On Tue, Sep 27, 2022 at 06:20 PM, Jackie wrote:
Person, maybe?
What people say is very often a product of the era in which they were alive.  And the "crazy old lady" and "crazy old man" tropes are both way, way older than I am.  O'Malley lived from 1858 to 1932, and social conventions and writing conventions were quite different then.  I'd fully expect that someone of that era would have used male pronouns only when referring to humankind (once, mankind, which always meant all of humanity).  One of the dangers I see today is that there is an insistance of reading certain historical texts as though they were written with the writing conventions of today, which they were not.  Knowing the conventions of the milieu when a piece of literature originated is often vital to actually understanding what the author was trying to say.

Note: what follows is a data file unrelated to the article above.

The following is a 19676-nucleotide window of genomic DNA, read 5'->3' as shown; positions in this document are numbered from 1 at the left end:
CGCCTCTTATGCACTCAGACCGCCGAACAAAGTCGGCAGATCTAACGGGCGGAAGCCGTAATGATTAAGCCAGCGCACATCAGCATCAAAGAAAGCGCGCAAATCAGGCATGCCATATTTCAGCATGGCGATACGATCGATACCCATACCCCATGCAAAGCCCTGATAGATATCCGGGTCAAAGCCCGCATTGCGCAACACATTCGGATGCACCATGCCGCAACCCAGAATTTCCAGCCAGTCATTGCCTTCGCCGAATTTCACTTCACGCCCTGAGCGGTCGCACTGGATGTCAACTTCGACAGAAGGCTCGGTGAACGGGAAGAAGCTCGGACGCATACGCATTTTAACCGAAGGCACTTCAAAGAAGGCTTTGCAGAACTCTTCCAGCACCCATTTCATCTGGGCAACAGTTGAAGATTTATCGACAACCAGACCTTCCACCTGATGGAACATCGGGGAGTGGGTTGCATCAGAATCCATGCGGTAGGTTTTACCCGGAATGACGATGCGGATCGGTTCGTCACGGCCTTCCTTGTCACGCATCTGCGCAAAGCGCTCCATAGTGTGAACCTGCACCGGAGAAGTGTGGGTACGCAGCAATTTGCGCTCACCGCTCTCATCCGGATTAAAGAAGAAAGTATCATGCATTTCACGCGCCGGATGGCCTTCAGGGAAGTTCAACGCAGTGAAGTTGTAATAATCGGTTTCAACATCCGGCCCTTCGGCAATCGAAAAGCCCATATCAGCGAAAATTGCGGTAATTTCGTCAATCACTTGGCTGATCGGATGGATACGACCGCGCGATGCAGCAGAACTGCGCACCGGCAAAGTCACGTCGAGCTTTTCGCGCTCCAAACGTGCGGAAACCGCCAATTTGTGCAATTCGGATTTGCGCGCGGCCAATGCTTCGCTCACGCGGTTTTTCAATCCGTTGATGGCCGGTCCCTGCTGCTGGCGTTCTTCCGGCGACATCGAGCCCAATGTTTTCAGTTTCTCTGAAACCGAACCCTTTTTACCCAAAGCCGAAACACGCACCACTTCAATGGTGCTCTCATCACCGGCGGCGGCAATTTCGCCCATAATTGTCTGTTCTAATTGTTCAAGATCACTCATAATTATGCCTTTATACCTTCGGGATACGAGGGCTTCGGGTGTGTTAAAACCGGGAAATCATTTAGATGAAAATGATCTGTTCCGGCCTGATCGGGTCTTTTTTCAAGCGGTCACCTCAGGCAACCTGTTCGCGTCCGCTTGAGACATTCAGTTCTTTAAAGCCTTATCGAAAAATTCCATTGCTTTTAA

The personification of memory using one of those previously noted two tropes was, to me, a "flip a coin and pick one" affair.  The point is about the nature of memory, and the personification serves that purpose only.  It's not a comment on male or female.

For those interested in a bit more information on Austin O'Malley, see:'Malley_(author) 

P.S.:  The medical appointment went as well as could be expected.  The crisis occurred on August 1st.  This was a 2-month follow-up. 

Brian Virginia, USA  Windows 10, 64-Bit, Version 21H2, Build 19044  

Memory is a crazy woman that hoards rags and throws away food.

         ~ Austin O'Malley

Join { to automatically receive all group messages.